REGENTS approve maximum tuition increase


Saturday, May 26th 2001, 12:00 am
By: News On 6


OKLAHOMA CITY (AP) _ Oklahoma's higher education regents raised tuition rates Friday to the maximum allowed by a new law that permits regents to increase tuition for state colleges and universities.

The action, estimated to raise $15.4 million, was approved just four days after Gov. Frank Keating signed legislation authorizing regents to raise tuition for state residents up to 7 percent a year for the next five years.

The state's colleges and universities, which received no tuition increase last year, requested the maximum boost, said Harve Allen, a spokesman for the State Regents for Higher Education.

``We don't believe they're going to need the maximum amount next year,'' Allen said.

Keating signed a bill Monday that transferred from the Legislature to the regents the authority to raise tuition for the next five years.

The measure authorizes the regents to approve tuition increases of up to 7 percent for state residents and 9 percent for nonresidents each academic year.

Tuition for resident medical and legal students is allowed to increase up to 10 percent per year and nonresident fees up to 15 percent.

Higher Education Chancellor Hans Brisch said regents increased tuition the maximum amount in all categories except the University of Oklahoma law school, which requested a tuition increase for out-of-state students of just 10 percent, the same as in-state students.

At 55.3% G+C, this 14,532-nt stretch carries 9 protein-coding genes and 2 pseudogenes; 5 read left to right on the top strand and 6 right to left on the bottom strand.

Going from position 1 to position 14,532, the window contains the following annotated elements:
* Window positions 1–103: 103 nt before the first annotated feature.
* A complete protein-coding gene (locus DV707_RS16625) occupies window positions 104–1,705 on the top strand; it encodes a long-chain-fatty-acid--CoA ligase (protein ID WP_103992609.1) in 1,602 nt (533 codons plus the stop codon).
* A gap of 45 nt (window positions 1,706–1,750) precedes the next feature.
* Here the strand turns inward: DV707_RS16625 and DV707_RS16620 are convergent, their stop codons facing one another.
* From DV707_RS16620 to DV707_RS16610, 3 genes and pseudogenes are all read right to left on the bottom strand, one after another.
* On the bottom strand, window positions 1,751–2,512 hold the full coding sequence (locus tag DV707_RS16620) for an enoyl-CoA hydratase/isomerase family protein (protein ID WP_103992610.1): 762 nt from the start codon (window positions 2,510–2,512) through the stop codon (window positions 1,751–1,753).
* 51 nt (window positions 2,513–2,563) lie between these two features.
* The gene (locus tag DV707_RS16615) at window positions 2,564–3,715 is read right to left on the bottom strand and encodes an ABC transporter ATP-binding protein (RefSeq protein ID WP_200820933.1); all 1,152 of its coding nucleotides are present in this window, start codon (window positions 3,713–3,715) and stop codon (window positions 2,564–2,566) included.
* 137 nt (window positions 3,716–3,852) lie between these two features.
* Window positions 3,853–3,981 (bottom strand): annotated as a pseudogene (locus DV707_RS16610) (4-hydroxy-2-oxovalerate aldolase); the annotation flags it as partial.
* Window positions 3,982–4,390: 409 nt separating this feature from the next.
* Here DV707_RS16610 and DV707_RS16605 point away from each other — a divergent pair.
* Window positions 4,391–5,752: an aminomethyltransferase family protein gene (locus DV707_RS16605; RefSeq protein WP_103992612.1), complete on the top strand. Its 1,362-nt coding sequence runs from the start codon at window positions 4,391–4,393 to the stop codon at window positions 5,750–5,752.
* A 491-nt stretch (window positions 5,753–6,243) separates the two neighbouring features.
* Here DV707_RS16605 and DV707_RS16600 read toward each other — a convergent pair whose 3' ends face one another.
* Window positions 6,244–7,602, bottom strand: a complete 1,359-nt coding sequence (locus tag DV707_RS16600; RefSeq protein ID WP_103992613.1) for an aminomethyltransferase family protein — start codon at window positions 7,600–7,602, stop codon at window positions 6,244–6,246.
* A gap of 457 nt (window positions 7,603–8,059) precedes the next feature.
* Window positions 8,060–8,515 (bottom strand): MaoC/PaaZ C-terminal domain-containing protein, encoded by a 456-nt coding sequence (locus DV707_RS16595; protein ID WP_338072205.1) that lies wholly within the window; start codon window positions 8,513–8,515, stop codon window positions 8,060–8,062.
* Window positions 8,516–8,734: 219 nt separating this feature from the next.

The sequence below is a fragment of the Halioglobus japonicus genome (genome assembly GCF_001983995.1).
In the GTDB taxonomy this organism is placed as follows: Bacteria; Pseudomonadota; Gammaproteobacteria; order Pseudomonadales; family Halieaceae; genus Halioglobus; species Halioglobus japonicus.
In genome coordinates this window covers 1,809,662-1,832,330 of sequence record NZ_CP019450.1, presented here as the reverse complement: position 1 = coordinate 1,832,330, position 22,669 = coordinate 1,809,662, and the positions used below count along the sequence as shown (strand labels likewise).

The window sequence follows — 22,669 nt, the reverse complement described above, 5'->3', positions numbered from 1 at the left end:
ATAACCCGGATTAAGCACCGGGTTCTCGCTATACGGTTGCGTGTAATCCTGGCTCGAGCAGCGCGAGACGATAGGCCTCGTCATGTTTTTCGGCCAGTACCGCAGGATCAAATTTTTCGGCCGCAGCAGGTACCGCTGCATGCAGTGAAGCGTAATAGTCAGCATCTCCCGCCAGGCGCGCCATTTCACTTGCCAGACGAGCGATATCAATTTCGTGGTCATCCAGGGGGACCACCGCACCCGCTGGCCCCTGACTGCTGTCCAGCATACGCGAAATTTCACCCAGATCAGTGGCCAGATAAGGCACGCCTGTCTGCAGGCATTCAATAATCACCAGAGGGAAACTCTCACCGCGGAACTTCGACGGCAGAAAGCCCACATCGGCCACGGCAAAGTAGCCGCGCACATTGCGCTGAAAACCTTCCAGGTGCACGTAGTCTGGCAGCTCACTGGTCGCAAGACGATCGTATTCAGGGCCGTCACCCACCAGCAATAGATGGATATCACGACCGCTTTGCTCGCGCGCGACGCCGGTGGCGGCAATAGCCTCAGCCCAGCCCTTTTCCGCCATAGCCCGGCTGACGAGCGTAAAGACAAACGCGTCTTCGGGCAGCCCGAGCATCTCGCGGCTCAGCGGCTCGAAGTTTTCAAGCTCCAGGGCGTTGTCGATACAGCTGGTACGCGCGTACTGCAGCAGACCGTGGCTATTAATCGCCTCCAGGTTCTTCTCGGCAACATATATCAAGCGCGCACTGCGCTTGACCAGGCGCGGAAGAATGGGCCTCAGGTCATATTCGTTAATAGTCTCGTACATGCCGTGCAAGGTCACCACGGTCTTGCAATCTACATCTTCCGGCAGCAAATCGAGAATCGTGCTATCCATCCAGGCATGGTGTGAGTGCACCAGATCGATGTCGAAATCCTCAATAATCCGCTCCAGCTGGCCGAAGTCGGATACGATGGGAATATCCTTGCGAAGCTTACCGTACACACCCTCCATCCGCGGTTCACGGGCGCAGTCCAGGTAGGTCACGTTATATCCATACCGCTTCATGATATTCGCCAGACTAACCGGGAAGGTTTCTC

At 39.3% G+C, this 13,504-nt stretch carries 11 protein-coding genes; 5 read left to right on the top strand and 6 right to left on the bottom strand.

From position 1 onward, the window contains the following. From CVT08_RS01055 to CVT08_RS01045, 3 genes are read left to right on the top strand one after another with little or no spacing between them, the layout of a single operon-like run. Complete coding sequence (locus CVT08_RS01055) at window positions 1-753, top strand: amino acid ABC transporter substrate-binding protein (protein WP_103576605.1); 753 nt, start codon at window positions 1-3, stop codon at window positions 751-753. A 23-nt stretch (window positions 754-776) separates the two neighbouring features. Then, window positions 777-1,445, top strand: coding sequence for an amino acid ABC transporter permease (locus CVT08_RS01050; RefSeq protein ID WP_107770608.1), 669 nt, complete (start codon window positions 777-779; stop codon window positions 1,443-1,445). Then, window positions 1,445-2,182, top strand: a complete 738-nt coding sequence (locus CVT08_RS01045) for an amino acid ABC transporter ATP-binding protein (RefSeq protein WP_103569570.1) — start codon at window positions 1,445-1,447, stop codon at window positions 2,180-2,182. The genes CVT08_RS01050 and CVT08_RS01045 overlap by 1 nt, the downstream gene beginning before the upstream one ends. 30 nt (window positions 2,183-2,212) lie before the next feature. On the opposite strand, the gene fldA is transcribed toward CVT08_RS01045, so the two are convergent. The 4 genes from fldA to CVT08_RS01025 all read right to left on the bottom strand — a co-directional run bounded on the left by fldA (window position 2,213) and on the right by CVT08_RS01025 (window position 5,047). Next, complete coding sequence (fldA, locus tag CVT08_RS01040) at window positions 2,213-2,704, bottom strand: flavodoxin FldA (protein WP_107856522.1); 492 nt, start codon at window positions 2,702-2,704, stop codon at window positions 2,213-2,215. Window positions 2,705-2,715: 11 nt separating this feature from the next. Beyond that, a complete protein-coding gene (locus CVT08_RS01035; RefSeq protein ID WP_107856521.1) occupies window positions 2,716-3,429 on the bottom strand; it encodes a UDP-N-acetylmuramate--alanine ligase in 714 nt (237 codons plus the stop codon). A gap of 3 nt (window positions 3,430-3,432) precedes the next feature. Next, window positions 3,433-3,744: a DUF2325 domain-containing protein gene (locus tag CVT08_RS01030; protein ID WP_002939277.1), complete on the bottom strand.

Brisch said higher education institutions requested the maximum increase in tuition to make up for revenue lost when they received no increase last year.

``Next year, we may see greater diversity in the responses from our colleges and universities,'' said Brisch, who has cautioned against seeking the maximum increase every year out of concern that the Legislature could revoke the regents' authority.

``Each institution may have a different amount they need it raised to,'' Allen said. ``We really have to be very prudent and cautious in our action.''

Brisch said the additional revenues will provide more resources for professors' salaries, technology and other needs. He said student organizations have expressed support for the tuition increase.

``The learning environment could be improved if they would pay an additional buck,'' he said.

Regents have allocated nearly $860 million in state appropriations for higher education for the fiscal year beginning July 1, an increase of $43.7 million, or 5.4 percent, over the prior year.